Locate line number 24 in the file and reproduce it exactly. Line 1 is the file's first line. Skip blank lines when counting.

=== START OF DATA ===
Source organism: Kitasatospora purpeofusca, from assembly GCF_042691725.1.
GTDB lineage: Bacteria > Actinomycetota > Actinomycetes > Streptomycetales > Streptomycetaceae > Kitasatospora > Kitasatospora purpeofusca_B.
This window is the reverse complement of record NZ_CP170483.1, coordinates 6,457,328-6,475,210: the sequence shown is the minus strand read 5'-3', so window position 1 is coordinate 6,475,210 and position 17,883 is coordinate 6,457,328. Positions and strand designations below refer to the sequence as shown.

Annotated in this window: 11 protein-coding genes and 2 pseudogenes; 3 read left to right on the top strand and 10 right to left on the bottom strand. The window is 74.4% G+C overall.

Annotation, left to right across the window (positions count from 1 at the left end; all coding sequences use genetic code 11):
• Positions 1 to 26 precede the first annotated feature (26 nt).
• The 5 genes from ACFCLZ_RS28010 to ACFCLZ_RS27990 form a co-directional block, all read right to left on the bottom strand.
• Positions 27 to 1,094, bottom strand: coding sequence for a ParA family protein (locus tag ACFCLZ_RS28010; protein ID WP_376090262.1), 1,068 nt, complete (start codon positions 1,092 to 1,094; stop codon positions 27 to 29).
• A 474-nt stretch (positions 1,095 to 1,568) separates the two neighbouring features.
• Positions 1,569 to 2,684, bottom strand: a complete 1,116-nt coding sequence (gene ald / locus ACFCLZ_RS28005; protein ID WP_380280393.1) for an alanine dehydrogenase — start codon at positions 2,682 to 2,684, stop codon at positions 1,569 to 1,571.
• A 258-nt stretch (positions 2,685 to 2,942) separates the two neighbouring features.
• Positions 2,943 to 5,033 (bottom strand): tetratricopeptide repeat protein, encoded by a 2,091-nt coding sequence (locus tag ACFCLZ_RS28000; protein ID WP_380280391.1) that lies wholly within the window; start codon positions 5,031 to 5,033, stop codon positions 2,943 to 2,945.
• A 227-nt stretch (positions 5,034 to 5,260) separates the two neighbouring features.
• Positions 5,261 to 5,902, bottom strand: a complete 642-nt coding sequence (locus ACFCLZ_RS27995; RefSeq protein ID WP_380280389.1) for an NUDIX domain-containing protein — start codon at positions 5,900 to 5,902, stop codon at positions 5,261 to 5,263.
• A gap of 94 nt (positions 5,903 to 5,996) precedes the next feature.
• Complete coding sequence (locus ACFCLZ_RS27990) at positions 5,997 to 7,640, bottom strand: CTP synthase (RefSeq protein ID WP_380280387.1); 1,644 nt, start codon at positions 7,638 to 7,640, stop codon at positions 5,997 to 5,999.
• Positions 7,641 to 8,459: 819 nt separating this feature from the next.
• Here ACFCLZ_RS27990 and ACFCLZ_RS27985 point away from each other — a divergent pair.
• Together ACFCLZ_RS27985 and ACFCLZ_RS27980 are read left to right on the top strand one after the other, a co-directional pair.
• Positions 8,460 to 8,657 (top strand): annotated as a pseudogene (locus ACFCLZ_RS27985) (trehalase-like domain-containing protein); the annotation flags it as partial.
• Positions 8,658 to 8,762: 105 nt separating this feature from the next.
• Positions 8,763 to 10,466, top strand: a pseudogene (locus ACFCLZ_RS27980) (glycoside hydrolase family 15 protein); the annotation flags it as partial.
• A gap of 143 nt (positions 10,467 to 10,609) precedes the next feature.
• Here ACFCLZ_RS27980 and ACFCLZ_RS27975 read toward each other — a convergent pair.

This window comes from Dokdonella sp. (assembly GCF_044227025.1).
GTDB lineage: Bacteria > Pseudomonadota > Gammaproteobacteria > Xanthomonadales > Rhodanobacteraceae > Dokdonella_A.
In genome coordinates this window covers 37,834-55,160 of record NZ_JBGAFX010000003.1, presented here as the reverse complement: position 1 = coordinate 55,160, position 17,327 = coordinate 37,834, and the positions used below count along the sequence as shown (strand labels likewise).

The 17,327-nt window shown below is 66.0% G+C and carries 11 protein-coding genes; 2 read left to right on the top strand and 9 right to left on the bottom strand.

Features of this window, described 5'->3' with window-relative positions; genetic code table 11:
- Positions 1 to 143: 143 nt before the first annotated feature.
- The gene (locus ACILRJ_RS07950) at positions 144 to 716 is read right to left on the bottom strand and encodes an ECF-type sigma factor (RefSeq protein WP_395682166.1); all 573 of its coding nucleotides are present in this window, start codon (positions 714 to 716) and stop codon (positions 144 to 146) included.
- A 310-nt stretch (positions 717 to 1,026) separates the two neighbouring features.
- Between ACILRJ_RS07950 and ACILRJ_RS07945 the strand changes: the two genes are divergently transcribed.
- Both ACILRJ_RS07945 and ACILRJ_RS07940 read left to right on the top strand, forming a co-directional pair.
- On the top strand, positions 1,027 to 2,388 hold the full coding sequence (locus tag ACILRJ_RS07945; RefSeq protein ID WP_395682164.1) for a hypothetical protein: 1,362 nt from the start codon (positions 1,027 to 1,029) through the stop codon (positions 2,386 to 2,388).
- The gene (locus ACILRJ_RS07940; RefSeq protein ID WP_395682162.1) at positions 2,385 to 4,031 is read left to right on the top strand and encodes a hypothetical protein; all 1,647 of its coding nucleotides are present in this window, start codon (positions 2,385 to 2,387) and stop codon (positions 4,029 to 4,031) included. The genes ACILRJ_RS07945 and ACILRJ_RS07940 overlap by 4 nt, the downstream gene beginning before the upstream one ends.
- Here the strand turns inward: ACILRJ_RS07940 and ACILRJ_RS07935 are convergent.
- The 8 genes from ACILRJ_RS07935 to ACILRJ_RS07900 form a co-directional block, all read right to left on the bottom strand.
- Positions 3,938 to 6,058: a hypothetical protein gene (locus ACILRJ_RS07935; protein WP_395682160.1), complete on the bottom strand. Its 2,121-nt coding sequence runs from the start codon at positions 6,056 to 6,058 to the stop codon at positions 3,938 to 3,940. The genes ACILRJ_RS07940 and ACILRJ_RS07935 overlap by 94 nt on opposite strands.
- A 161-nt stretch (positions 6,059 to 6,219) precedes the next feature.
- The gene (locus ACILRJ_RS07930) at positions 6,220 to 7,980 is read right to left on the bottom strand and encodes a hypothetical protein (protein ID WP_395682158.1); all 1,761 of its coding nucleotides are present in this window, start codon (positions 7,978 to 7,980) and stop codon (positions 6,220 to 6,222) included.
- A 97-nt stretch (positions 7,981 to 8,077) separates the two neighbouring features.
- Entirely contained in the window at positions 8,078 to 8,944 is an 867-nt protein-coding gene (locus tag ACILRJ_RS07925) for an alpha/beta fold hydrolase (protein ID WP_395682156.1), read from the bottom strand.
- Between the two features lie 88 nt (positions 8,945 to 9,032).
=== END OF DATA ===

• Here ACFCLZ_RS27980 and ACFCLZ_RS27975 read toward each other — a convergent pair.